## Monday, July 8, 2019

### Unizor - Physics4Teens - Energy - Heat Transfer Problems

Notes to a video lecture on http://www.unizor.com

Heat Transfer - Problems

Problem 1

Determine the power of the heat source inside the room required to
maintain a certain difference between inside and outside air
temperature, given the following:

(a) the difference between inside and outside temperature δ=Tout−Thome

(b) the room has only one wall facing the outside air, and the area of this wall is A

(c) the thickness of the wall is L

(d) the wall is made of solid material with a coefficient of thermal conductivity k.

Solution

Let x be the distance from a point inside the wall to its surface facing the room.

The T(x) is a temperature at this point as a function from this distance.

To be equal to Thome at the surface facing the room and to be Tout at the surface facing the outside and to be linearly changing from one value to another inside the wall of the thickness L, the temperature inside the wall at distance x from the surface facing the room should be

T(x)=Thome+(Tout−Thome)·x/L

From this we can determine the heat flux through the wall at a distance x, using the Fourier's law of thermal conduction:

Q(x,A) = −k·A·dT(x)/dx =

= −k·A·(Tout−Thome)/L =

= −k·A·δ/L

That is exactly how much heat we need to maintain the difference between temperature in the room and outside.

Problem 2

Calculate the heating requirement of the room with only one concrete
wall facing outside with no windows, assuming the following:

(a) the temperature in the room must constantly be Troom=20°C

(b) the temperature outside is also constant Tout=5°C

(c) the thickness of the concrete wall facing outside is L=0.2m

(d) the area of the wall facing outside is A=12m²

(e) heat conductivity of concrete is k=0.6W/(m·°K)

Solution

Using the above, we can determine the heat flux through the wall at a distance x:

Q(x,A) = −k·A·δ/L

(for any distance x from the surface of the wall that faces the room)

Outside surface of the wall is at 5°C, inside is at 20°C.

So, δ=15°.

Therefore, the heat flux through the wall (at any distance from the inside surface) will be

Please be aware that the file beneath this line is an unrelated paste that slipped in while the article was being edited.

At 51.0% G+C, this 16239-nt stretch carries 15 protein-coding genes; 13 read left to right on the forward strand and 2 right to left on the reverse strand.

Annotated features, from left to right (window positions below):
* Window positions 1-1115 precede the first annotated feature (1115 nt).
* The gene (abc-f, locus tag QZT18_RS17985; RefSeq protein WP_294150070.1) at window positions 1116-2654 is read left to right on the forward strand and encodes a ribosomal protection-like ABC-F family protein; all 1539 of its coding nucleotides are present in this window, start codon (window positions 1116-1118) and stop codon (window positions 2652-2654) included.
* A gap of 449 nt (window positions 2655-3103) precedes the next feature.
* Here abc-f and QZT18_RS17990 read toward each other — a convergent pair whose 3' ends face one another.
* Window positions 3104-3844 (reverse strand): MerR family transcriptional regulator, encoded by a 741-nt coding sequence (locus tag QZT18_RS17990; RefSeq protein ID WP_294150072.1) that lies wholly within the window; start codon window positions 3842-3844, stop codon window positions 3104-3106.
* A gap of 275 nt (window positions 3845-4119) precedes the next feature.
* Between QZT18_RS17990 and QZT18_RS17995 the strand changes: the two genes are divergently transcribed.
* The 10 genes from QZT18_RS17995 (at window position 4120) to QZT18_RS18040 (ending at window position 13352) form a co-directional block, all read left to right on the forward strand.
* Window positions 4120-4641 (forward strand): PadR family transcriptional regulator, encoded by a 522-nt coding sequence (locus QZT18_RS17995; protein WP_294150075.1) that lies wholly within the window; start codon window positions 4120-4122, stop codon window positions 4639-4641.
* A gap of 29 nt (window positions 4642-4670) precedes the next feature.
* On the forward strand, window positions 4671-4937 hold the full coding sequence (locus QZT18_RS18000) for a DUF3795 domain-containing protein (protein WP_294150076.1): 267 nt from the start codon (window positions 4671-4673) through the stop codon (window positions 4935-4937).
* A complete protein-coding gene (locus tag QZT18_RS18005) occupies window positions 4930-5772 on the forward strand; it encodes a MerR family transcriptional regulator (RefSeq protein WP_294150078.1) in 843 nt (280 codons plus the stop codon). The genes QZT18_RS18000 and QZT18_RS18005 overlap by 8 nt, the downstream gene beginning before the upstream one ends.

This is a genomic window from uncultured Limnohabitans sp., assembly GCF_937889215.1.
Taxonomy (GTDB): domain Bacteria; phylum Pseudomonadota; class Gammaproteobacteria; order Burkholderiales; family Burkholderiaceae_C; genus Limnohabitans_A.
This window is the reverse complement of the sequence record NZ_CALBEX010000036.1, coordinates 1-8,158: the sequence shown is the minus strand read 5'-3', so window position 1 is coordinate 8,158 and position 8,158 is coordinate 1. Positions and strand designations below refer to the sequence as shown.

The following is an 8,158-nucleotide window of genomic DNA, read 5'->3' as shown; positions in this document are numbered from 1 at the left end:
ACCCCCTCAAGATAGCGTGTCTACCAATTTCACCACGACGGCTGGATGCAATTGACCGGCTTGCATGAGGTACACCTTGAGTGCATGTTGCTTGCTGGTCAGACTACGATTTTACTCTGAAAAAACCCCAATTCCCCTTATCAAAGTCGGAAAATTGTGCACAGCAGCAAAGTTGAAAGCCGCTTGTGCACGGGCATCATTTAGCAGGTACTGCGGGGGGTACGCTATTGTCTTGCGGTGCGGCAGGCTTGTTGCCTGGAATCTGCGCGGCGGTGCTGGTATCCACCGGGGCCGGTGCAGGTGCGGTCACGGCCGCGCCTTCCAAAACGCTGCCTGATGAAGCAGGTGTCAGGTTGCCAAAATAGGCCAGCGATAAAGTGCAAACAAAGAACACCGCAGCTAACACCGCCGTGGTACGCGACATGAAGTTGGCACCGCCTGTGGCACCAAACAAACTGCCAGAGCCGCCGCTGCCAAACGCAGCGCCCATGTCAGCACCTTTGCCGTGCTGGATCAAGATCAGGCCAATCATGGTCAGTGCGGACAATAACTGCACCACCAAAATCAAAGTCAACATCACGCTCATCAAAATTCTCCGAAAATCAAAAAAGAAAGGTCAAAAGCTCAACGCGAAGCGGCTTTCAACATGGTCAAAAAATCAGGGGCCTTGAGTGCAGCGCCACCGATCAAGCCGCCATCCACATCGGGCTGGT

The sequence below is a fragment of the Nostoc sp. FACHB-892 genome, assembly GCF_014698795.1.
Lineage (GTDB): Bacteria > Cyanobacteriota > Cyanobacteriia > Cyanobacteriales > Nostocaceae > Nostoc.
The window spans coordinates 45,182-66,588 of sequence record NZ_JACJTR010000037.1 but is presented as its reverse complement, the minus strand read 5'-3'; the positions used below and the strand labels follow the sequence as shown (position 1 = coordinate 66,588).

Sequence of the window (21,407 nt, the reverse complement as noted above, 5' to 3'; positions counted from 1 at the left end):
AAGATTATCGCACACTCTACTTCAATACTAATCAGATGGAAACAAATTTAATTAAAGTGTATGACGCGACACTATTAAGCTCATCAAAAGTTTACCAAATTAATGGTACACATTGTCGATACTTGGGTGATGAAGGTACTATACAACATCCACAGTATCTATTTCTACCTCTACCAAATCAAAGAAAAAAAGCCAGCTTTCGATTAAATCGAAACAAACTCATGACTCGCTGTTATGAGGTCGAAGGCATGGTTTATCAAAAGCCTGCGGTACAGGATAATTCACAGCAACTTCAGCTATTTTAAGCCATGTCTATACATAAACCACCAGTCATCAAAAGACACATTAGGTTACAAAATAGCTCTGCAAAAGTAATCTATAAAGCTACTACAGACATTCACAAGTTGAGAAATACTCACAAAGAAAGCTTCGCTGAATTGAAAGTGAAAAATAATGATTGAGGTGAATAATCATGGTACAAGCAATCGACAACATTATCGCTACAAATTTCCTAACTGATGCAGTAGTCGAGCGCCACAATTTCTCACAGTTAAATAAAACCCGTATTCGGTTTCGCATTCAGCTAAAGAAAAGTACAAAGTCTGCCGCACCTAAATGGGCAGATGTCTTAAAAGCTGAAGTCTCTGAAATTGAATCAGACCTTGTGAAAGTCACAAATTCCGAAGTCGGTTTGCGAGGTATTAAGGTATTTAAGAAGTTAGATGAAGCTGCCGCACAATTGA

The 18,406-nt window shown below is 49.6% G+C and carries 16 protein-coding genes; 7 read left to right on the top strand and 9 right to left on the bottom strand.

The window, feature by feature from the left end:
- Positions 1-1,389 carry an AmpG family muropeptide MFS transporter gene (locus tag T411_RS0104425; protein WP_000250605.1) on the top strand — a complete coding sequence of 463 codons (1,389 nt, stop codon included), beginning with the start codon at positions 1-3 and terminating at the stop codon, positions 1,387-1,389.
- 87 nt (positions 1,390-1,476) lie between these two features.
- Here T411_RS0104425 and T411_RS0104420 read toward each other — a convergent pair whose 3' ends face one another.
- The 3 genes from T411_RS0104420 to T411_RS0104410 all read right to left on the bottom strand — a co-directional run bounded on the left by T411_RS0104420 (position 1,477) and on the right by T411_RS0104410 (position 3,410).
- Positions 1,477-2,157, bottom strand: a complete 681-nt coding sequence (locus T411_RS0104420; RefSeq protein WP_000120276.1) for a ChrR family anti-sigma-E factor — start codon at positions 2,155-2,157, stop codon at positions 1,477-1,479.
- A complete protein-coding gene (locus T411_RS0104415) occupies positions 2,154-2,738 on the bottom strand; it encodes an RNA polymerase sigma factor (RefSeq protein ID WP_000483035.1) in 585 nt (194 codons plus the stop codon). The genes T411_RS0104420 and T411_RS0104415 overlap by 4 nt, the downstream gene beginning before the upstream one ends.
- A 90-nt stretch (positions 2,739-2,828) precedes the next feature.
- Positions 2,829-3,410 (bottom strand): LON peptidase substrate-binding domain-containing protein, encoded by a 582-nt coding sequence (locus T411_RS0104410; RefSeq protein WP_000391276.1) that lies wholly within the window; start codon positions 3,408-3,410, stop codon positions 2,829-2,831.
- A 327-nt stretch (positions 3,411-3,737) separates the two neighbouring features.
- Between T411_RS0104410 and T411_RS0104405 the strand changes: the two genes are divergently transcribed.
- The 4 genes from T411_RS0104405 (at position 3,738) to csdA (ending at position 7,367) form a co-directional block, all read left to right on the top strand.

Q = 0.6·12·15/0.2 = 540W

That is exactly how much heat we need to maintain the temperature in the room.

Problem 3

Our task is to determine the law of cooling of a relatively small hot
object immersed in the cool infinitely large reservoir with liquid or
gaseous substance.

We assume the volume of substance this object is immersed in to be
"infinite" to ignore its own change of temperature related to heat
emitted by our hot object.

This law of cooling should be expressed in terms of object's temperature T as a function of time t, that is, we have to find the function T(t).

Assumptions:

(a) the initial temperature of the object at time t=0 is assumed to be T0

(b) the object has a shape of a thin flat square (so, its temperature is changing simultaneously in all its volume) of size LxL and mass m

(c) the specific heat capacity of the object's material is C

(d) the temperature of the substance surrounding our object is constant and equals Ts

(e) the convective heat transfer coefficient of the substance around our object is h.

Solution

Consider a small time interval from t to t+Δt.

The temperature of an object is T(t), while the temperature of the substance around it is constant Ts.
Then the amount of heat transferred from our object to the substance
around it per unit of time per unit of its surface area is proportional
to the difference in temperatures with the convective heat transfer coefficient as a factor:

q = −h·[T(t)−Ts]

Since total surface area of our thin flat square, ignoring its thickness, is 2L² and the time interval we consider is Δt, the total amount of heat transferred by our object through its surface during this time period is

ΔQ(t) = −2L²·h·[T(t)−Ts]·Δt

This is amount of heat taken away by the substance from our object during a time interval Δt.

The same amount of heat is lost by the object, taking its temperature from T(t) to T(t+Δt).

As we know, changes of heat and temperature are proportional and related to the object mass and specific heat capacity:

ΔQ(t) = C·m·ΔT

where ΔT = T(t+Δt)−T(t).

Equating the amount of heat lost by our object to the amount of heat
carried away by convection of the substance around it, we have come to
an equation

−2L²·h·[T(t)−Ts]·Δt =

= C·m·
[T(t+Δt)−T(t)]

Dividing both parts by Δt, diminishing this time interval to zero and using a derivative by time t to express the limit, we get the following differential equation

−2L²·h·[T(t)−Ts] =

= C·m·
dT(t)/dt

To solve it, let's make two simple substitutions:

(a) A = 2h·L²/(C·m)

(b) X(t) = T(t) − Ts

Then, since Ts is constant,

dT(t)/dt = dX(t)/dt

and our differential equation looks like

dX(t)/dt = −A·X(t)

To solve this, we convert it as follows:

dX(t)/X(t) = −A·dt

d[ln(X(t))] = −A·dt

Integrating:

ln(X(t))] = −A·t + B,

where B is any constant, defined by initial condition

X(0)=T(0)−Ts=T0−Ts.

From the last equation:

X(t) = eB·e−A·t

Using initial condition mentioned above,

X(t) = (T0−Ts)·e−A·t

Since X(t)=T(t)−Ts

T(t) − Ts = (T0−Ts)·e−A·t

or

T(t) = Ts + (T0−Ts)·e−A·t

where A = 2h·L²/(C·m)

So, the difference in temperature between a hot object and infinitely
large surrounding substance is exponentially decreasing with time.